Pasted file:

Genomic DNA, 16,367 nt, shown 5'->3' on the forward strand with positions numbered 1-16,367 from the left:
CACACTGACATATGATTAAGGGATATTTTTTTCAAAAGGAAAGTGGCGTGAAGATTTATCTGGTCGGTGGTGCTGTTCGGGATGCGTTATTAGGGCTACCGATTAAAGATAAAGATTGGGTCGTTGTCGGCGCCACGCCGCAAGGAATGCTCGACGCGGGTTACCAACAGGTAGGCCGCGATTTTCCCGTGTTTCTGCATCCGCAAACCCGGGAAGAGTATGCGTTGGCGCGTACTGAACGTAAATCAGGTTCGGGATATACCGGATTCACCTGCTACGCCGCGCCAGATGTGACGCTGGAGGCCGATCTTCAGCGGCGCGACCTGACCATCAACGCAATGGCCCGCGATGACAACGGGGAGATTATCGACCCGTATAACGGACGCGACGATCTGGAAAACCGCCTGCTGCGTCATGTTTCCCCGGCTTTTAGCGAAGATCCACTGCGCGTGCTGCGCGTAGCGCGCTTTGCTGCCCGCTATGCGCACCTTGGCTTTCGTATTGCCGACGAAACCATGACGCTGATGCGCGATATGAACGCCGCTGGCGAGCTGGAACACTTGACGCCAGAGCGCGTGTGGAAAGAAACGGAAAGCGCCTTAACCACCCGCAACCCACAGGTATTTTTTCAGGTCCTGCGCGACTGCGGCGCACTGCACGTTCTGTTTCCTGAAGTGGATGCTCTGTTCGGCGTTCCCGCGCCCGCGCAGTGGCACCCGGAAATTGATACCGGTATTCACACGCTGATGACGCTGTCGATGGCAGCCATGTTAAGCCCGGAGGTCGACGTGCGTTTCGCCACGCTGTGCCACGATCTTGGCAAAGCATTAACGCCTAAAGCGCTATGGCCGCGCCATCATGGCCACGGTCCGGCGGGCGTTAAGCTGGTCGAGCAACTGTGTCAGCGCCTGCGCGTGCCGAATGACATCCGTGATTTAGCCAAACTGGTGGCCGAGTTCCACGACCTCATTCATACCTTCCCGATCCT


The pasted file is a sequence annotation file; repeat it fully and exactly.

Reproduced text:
Genomic DNA, 16,367 nt, shown 5'->3' on the forward strand with positions numbered 1-16,367 from the left:
CACACTGACATATGATTAAGGGATATTTTTTTCAAAAGGAAAGTGGCGTGAAGATTTATCTGGTCGGTGGTGCTGTTCGGGATGCGTTATTAGGGCTACCGATTAAAGATAAAGATTGGGTCGTTGTCGGCGCCACGCCGCAAGGAATGCTCGACGCGGGTTACCAACAGGTAGGCCGCGATTTTCCCGTGTTTCTGCATCCGCAAACCCGGGAAGAGTATGCGTTGGCGCGTACTGAACGTAAATCAGGTTCGGGATATACCGGATTCACCTGCTACGCCGCGCCAGATGTGACGCTGGAGGCCGATCTTCAGCGGCGCGACCTGACCATCAACGCAATGGCCCGCGATGACAACGGGGAGATTATCGACCCGTATAACGGACGCGACGATCTGGAAAACCGCCTGCTGCGTCATGTTTCCCCGGCTTTTAGCGAAGATCCACTGCGCGTGCTGCGCGTAGCGCGCTTTGCTGCCCGCTATGCGCACCTTGGCTTTCGTATTGCCGACGAAACCATGACGCTGATGCGCGATATGAACGCCGCTGGCGAGCTGGAACACTTGACGCCAGAGCGCGTGTGGAAAGAAACGGAAAGCGCCTTAACCACCCGCAACCCACAGGTATTTTTTCAGGTCCTGCGCGACTGCGGCGCACTGCACGTTCTGTTTCCTGAAGTGGATGCTCTGTTCGGCGTTCCCGCGCCCGCGCAGTGGCACCCGGAAATTGATACCGGTATTCACACGCTGATGACGCTGTCGATGGCAGCCATGTTAAGCCCGGAGGTCGACGTGCGTTTCGCCACGCTGTGCCACGATCTTGGCAAAGCATTAACGCCTAAAGCGCTATGGCCGCGCCATCATGGCCACGGTCCGGCGGGCGTTAAGCTGGTCGAGCAACTGTGTCAGCGCCTGCGCGTGCCGAATGACATCCGTGATTTAGCCAAACTGGTGGCCGAGTTCCACGACCTCATTCATACCTTCCCGATCCT